Aaron: Right. So Steven, if there’s a bright side to this whole story, it’s that leaded gasoline was eventually phased out in the United States, and is now basically banned all around the world. And in 1987, the international community came together under the auspices of the United Nations to ratify the Montreal Protocol, which phased out the use of chlorofluorocarbons and all these other substances that were found to be destroying the ozone layer. So what do you think we can learn from these successful efforts to solve the enormous problems that Midgley’s inventions created?

Steven Johnson: You know, that’s another reason why I think it was an important story to write. Although I didn’t get into the details of the Montreal Protocol, it’s just a couple of paragraphs in the piece, but it may be the high watermark of kind of global collaboration in solving a pressing human health problem, up there with smallpox eradication.

[NEWS CLIP: From ABC, this is World News Tonight with Peter Jennings. And now the ozone layer. The Environmental Protection Agency formalized a plan today that this country and 23 others agreed to in Montreal in September. The plan to freeze the production and use of the chemicals believed to be damaging the ozone layer, which protects us from the sun’s dangerous rays. In Washington, here’s ABC’s Bettina Gregory.]

[NEWS CLIP: In the next 10 years, coolants in air conditioners and refrigerators will have to change. So will foam insulation, chemicals used to produce computer chips and even Styrofoam fast food containers. That’s because they contain or are manufactured with chlorofluorocarbons—CFCs for short. As these chemicals rise into the air, they destroy the ozone layer, which protects us from the sun’s harmful ultraviolet rays. The result? A dramatic increase in skin cancer, cataracts and other diseases.]

Steven Johnson: I guess I would say that, you know, you could look at it cynically—and I do look at it cynically a lot—and say, like, there was less of a political constituency and less of a talk radio right wing opinion machine that was developed enough to kind of make the pro-CFC argument or something like that. But on the other hand, by that point there were actual alternatives on the table that were not disasters to kind of swap in, and so it was a little bit easier to say, like, “Hey, we should shift to unleaded gas and drop the CFCs in our, you know, hairspray,” versus, “Hey, we should stop emitting carbon.”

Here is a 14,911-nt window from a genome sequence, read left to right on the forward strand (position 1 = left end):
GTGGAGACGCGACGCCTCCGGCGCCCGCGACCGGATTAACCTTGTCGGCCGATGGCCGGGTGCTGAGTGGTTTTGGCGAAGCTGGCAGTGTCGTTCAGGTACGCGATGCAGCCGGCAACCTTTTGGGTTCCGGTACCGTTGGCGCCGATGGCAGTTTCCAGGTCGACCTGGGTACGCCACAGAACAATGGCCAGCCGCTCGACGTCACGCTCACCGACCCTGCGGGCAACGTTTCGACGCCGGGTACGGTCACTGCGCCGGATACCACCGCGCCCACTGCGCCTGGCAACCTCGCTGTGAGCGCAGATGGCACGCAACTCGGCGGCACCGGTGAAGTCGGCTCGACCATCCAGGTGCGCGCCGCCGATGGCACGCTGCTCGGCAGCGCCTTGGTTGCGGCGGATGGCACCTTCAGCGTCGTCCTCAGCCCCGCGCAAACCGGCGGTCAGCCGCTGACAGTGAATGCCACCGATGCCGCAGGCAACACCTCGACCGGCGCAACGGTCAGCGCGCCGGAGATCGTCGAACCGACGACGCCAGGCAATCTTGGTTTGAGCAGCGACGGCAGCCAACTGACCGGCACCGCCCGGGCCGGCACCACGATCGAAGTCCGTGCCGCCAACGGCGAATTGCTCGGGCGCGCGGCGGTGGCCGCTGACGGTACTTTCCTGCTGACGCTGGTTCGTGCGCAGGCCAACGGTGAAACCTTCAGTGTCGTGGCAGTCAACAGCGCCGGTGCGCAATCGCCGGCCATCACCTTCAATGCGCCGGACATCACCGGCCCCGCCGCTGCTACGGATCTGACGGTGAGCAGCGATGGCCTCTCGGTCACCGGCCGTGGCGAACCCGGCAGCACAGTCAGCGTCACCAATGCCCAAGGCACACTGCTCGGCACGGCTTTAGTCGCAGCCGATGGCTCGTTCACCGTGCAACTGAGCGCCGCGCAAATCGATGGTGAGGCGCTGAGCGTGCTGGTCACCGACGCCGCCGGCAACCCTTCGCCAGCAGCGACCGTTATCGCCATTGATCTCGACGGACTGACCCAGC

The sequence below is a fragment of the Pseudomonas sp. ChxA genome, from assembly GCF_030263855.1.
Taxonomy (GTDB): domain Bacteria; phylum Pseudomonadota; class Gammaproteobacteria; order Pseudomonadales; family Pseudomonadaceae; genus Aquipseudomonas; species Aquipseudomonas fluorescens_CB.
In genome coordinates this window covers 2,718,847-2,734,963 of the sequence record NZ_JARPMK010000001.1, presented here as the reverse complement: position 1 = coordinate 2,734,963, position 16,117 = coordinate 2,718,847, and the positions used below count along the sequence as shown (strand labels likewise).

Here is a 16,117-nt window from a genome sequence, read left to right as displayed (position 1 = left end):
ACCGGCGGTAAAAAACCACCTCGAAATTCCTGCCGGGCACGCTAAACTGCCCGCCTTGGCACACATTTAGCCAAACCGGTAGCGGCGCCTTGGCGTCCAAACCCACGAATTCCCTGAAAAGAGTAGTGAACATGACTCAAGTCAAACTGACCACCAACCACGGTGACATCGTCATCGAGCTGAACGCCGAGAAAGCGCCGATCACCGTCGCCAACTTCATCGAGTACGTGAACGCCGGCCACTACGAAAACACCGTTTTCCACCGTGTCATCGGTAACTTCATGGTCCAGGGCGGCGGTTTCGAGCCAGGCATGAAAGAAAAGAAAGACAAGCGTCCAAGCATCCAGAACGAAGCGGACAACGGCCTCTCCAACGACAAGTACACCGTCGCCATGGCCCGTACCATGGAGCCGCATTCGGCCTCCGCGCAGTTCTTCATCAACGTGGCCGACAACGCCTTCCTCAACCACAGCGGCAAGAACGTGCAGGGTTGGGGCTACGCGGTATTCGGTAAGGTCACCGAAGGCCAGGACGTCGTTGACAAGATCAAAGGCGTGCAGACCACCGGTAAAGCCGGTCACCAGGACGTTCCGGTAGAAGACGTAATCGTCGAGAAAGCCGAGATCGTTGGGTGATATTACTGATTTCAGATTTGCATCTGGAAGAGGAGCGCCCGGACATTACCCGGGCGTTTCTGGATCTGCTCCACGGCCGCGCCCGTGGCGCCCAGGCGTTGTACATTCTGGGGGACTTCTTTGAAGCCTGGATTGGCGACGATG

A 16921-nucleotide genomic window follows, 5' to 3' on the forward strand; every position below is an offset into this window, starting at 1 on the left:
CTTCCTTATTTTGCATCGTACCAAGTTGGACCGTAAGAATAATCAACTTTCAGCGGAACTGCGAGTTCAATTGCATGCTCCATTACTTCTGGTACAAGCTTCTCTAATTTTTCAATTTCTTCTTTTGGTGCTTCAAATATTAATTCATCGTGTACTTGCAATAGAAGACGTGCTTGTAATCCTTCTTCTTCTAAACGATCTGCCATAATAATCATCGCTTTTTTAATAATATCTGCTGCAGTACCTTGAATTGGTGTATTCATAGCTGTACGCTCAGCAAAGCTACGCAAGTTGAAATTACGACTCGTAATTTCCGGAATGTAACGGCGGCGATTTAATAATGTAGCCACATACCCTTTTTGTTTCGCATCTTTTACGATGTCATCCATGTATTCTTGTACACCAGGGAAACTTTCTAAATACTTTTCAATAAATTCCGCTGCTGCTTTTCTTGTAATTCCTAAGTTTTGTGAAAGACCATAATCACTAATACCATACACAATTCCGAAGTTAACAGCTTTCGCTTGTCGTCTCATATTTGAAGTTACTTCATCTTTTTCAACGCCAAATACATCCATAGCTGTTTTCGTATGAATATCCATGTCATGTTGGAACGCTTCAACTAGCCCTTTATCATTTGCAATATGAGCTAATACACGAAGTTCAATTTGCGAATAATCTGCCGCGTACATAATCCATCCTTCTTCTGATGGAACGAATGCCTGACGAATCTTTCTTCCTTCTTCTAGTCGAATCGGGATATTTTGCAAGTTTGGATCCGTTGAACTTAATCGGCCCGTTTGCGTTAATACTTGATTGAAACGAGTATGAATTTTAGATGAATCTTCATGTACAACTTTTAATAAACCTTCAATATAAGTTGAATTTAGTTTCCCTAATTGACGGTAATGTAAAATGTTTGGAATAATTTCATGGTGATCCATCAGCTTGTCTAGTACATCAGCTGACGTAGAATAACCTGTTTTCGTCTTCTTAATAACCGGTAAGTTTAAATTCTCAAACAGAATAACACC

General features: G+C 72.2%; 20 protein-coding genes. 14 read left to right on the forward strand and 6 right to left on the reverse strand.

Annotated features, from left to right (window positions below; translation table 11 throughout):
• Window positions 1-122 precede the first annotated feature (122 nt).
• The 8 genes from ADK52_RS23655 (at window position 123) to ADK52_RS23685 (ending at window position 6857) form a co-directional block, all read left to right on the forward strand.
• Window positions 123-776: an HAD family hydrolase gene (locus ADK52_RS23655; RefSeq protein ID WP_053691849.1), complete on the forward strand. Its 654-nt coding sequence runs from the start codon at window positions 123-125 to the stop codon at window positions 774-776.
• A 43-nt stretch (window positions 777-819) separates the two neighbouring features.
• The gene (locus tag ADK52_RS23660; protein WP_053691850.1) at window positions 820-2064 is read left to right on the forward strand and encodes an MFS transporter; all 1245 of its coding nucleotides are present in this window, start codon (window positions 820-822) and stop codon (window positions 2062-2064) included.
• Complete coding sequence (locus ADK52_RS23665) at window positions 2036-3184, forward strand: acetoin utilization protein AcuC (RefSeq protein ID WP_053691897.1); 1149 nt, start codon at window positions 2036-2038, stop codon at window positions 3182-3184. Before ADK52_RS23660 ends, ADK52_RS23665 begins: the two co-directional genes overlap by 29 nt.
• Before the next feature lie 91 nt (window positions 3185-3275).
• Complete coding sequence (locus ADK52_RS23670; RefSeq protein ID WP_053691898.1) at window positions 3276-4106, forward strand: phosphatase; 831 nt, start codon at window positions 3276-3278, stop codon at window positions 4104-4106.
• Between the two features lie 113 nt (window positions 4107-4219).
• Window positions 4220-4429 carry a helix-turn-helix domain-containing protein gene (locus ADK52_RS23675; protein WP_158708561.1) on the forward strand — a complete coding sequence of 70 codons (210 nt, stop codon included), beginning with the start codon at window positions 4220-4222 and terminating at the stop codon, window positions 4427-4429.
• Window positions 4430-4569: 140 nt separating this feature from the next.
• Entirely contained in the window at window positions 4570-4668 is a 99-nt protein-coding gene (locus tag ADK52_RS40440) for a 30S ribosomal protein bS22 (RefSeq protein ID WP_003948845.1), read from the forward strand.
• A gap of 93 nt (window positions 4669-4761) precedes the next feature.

Aaron: Right.

Steven Johnson: You know, it’s a harder move to make society-wise.

Aaron: It’s harder, though at the same time, we actually do have all the technology handy now and it’s really working.

Steven Johnson: We do now. We do now. No. No, I agree. And I mean, I think that’s—that’s maybe the most significant development globally in the world over the last five or 10 years is that there’s no longer like, “Well, we hope we can develop some kind of renewable energy source that will allow us to continue living this lifestyle we have.” It’s like, actually now, like, we can do it. It’s just do we have the will to do it, and do we have the …?

Aaron: Right.

Steven Johnson: But I think, you know, 10 or 15 years ago, maybe that was more of an open question. So I think that’s one of the reasons why there was less resistance to it, but I also just think that another reason why it’s a story worth telling and teaching is that it’s important to point to these things where we are capable as a species on some level of solving problems that are, you know, deeply entrenched in everyday life, and the routines and technology and infrastructure of everyday life. I mean, just think of all the, like, gas stations around the world that were selling leaded gasoline. I think it took us too long, but it’s also good to remind ourselves that sometimes we create unintended consequences and negative externalities and then correct them down the line. It is possible to do that.

Aaron: You know, one of the things you note in your piece is that it’s increasingly possible for individuals or small groups to create scientific breakthroughs, whether they be in chemistry or biotech or material science, that can set off some really enormous potential consequences that reverberate on a global scale. Artificial intelligence, you know, CRISPR, you know, the gene-editing technology, geoengineering, somebody could just shoot off a bunch of sulfur into the atmosphere to stop, you know, climate change. So where—you know, what do you—what concerns you the most in terms of these, like, potential technological interventions and their consequences?

Steven Johnson: I have a running kind of email and text thread where we share our doomsday scenarios, among other things. And, you know, there’s sometimes this debate about—that we’ve had about, you know, what is it—what is it that’s ultimately threatening us? You know, is it capitalism that’s threatening us or, you know, is it potentially artificial intelligence that’s threatening us? And I keep coming back to this sense that, like, the thing that is really threatening us on some level is science.

Aaron: Hmm.